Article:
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Ethical guidance published for frontline staff dealing with pandemic

The Royal College of Physicians has published ethical guidance for frontline staff dealing with the COVID-19 pandemic, supported by more than a dozen other health organisations.

Members of the RCP’s Committee on Ethical Issues in Medicine, chaired by Dr Alexis Paton, developed the guidance, which is supported by nine other Royal Colleges and five medical faculties. It takes into consideration joint statements from the General Medical Council (GMC), the NHS and the UK’s four Chief Medical Officers.

The guidance reminds frontline staff that while so much has changed during the pandemic, they still need to ensure that care is provided in a fair and equitable way.

Beds – including Intensive Therapy Unit (ITU) beds – should still be allocated according to continual assessment so that patients in most need are prioritised.

The presence or absence of COVID-19 should not be a limiting factor in treatment decisions. Where care between a COVID-19 patient and another patient in need of care is in question, care should be prioritised based on national guidance. Decisions made, regardless of whether they are COVID-19 related, should be done according to protocol, as per good clinical practice; ideally by more than one clinician and, in ITU, involving the entire multidisciplinary team. Accountability remains unchanged and such decisions should be robustly documented.

The RCP’s guidance reminds doctors of the importance of discussing with individual patients and their carers their wishes regarding ongoing care, and, again, these decisions should be clearly recorded.

As well as having a duty to protect the public from harm, doctors have a right to protect themselves so that they can continue to care effectively, and it would be ethical for those who would be harmed by contracting COVID-19, including doctors aged over 70 or with underlying health conditions – as per the government’s guidance – to refrain from treating patients with (or suspected to have) the virus. They should instead take on duties away from high-risk areas.

Clinicians should receive support from government and their employing trusts or health boards. Those working outside of their usual remit must get appropriate training and all frontline staff must have access to Personal Protective Equipment (PPE) during the pandemic. They should immediately report any instance of being asked to care for patients without PPE to their clinical director or here.

The RCP’s guidance is supported by the Royal College of Anaesthetists, Royal College of Emergency Medicine, Royal College of General Practitioners, Royal College of Radiologists, Royal College of Ophthalmologists, Royal College of Nursing, Royal College of Physicians of Edinburgh, Royal College of Physicians and Surgeons of Glasgow and Royal College of Psychiatrists, the Faculty of Pharmaceutical Medicine, Faculty of Occupational Medicine, Faculty of Sexual and Reproductive Healthcare, Faculty of Intensive Care Medicine, Faculty of Sports and Exercise Medicine, Faculty of Pre-Hospital Care and the Faculty of Public Health.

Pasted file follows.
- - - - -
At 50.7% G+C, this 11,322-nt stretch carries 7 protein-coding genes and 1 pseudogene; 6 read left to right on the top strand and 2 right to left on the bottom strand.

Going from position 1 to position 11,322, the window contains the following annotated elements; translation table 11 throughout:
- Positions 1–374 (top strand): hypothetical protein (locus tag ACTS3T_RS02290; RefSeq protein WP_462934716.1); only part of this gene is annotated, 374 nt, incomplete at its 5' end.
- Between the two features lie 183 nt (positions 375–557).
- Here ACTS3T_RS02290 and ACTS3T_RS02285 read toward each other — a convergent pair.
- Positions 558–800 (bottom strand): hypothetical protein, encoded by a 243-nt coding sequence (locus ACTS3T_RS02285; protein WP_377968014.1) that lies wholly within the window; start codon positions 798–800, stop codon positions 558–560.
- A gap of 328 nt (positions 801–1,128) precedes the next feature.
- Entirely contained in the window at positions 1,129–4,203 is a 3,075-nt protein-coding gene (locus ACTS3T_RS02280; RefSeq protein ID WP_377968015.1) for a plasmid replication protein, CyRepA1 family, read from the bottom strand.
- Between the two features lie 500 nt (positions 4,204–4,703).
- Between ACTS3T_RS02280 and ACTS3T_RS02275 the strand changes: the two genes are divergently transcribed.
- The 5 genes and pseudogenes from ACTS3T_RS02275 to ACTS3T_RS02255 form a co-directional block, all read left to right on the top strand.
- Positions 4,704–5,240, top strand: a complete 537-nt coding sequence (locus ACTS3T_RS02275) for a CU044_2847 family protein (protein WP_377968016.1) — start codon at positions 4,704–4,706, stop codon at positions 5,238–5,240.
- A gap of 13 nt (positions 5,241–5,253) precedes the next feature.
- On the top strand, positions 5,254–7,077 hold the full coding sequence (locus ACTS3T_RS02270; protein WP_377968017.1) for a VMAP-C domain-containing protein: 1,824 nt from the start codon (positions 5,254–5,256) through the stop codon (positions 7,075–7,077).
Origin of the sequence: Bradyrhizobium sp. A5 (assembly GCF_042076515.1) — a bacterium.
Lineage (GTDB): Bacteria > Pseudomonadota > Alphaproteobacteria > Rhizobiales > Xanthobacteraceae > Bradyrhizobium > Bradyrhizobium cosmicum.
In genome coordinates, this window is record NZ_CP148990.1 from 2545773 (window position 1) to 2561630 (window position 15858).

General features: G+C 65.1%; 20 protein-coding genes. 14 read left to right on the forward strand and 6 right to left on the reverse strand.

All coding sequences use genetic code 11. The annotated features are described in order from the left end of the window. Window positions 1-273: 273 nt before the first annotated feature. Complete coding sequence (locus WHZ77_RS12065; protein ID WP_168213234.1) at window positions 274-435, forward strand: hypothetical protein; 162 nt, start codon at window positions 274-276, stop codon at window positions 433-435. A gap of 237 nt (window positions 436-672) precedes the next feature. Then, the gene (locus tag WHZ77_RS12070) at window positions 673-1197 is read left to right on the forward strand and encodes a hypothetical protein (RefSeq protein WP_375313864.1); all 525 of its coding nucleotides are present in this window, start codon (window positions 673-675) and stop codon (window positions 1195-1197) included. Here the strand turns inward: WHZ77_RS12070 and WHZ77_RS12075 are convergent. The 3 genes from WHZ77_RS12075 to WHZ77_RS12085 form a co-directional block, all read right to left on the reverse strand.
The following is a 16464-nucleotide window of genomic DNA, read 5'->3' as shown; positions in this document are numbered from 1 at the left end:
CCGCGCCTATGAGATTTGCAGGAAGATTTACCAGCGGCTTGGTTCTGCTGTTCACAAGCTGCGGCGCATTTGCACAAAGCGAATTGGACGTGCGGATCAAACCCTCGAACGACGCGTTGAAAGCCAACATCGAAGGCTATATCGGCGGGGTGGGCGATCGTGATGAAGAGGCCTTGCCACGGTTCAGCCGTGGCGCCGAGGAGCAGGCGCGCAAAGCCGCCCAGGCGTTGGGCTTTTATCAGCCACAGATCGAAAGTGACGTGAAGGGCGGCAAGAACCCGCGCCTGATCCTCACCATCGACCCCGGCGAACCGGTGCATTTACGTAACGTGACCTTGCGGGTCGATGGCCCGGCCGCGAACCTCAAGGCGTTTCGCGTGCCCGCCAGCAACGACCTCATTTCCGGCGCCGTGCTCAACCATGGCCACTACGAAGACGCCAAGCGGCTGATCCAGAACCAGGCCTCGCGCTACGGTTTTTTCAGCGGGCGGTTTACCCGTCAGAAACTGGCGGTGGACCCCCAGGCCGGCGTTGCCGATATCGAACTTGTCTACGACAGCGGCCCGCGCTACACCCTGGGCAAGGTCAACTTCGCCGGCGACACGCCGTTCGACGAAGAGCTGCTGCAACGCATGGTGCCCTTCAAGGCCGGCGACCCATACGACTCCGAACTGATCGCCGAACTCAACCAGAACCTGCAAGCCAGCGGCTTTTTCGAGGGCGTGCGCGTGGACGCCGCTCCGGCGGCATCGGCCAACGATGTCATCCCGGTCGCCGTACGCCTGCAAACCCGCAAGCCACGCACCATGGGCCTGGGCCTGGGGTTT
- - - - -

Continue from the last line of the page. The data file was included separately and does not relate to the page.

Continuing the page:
Appendix 1 - Receiving the COVID-19 vaccine
When deciding whether to accept a COVID-19 vaccine, healthcare staff should consider the ethical and professional obligations to their practice, their patients and themselves. Staff have a duty of care towards their patients which they must balance with a duty of care to themselves. Based upon the available evidence, there is potential net benefit to an individual receiving the vaccine. This benefit is likely to extend to the community of people with whom they come into contact, including family, friends and patients. It may extend to society at large, by reducing the ability of the virus to spread. More generally, there must be transparency around prioritisation and rollout of vaccine and the RCP advocates that ethical principles of accountability, transparency, inclusivity, reasonableness and responsiveness, as set out in this guidance, are followed.
Appendix 2 - Ethical dilemma scenarios for ambulance-based clinical assessments during COVID-19
An appendix has been added to reflect the fact that, with the NHS weathering the second, considerably larger wave of COVID-19, patients are unfortunately needing clinical assessment by hospital staff in waiting ambulances. To help clarify the best, most ethical course of action in such circumstances, the RCP has based additional guidance around some common scenarios. This is not intended to normalise clinical assessment by acute medical teams of patients in waiting ambulances. The RCP also understands that such a situation will often be difficult for families and patients. But when all other measures to prevent this have been exhausted, healthcare staff can make valid and appropriate decisions in such circumstances.


Ethical dimensions of COVID-19 for frontline staff 1.25 MB Uploaded: 5 February 2021